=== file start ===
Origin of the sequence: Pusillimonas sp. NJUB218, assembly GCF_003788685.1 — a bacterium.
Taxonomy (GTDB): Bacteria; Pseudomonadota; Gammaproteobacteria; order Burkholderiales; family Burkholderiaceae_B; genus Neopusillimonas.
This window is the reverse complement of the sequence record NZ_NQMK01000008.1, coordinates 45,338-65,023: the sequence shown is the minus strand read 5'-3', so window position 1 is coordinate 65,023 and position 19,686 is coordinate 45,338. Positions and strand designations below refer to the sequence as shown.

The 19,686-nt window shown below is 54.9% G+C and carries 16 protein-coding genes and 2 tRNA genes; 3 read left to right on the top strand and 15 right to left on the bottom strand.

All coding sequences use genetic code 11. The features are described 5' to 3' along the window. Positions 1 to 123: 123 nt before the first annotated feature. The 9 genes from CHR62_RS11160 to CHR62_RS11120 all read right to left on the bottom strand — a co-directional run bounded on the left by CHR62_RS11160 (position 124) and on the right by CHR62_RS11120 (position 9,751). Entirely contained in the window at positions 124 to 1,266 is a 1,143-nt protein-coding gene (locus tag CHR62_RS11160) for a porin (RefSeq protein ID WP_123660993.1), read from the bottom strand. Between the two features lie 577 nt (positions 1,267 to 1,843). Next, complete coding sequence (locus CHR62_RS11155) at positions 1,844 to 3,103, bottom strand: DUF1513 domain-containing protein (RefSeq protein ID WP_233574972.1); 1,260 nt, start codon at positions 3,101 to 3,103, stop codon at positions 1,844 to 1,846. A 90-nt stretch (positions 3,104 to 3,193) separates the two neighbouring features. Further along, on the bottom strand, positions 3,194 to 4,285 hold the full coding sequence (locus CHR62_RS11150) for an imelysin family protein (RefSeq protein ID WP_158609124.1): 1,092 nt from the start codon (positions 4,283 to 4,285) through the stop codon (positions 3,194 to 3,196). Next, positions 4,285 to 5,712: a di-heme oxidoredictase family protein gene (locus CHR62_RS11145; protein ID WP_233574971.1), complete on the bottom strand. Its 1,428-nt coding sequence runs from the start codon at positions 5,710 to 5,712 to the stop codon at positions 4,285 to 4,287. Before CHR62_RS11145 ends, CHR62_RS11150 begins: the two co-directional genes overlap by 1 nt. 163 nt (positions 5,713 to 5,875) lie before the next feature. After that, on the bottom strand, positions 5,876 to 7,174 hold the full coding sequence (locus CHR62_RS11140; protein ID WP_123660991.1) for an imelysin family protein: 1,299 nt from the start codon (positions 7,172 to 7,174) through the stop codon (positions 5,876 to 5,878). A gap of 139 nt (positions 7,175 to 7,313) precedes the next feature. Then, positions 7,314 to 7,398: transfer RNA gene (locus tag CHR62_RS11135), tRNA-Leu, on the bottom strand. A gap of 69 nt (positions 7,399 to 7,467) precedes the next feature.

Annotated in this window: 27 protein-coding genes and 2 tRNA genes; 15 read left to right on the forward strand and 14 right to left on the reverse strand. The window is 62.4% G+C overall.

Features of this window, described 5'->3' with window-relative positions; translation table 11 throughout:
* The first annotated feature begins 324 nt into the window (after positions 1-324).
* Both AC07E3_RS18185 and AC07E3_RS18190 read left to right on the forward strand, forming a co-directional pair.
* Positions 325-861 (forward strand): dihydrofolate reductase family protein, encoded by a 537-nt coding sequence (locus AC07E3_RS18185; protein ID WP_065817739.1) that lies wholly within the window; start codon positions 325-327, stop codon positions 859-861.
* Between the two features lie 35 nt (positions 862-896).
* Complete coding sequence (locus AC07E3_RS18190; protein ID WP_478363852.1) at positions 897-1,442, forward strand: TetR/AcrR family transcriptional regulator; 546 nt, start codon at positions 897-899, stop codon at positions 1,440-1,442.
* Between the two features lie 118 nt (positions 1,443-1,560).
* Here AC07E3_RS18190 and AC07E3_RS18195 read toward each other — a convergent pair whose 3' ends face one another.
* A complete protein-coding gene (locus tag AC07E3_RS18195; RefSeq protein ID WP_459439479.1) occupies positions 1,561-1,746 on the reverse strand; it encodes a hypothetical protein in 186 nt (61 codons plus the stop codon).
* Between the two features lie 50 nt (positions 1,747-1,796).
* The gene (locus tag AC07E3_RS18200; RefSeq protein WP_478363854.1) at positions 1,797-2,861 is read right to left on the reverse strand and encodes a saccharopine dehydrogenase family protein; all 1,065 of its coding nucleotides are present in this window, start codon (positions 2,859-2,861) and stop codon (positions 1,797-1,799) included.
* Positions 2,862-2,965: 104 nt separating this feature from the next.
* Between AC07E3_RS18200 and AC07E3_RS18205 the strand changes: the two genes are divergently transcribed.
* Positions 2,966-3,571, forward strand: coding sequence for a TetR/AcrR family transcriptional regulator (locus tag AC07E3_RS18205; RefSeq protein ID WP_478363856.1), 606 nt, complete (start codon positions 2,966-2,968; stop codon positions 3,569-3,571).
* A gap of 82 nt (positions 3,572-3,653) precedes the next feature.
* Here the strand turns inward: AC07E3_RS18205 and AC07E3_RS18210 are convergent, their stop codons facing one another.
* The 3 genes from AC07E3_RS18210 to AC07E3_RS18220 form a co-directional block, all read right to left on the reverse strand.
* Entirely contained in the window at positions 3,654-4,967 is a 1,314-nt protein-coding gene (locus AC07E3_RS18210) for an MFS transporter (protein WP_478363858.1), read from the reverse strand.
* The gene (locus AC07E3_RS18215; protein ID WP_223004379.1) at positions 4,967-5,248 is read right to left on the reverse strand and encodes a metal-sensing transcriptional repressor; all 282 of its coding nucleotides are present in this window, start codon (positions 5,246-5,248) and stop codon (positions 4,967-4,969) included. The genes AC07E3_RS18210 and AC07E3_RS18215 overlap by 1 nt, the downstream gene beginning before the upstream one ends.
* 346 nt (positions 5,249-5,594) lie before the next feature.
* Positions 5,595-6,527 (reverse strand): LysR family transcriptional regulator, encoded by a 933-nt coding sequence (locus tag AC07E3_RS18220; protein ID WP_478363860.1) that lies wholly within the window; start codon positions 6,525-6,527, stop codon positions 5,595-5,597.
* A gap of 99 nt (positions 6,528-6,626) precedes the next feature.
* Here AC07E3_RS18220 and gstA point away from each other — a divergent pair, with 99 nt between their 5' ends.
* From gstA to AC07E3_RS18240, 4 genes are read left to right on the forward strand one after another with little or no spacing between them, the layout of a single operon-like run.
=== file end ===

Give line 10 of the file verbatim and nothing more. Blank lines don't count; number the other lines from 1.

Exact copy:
* Positions 325-861 (forward strand): dihydrofolate reductase family protein, encoded by a 537-nt coding sequence (locus AC07E3_RS18185; protein ID WP_065817739.1) that lies wholly within the window; start codon positions 325-327, stop codon positions 859-861.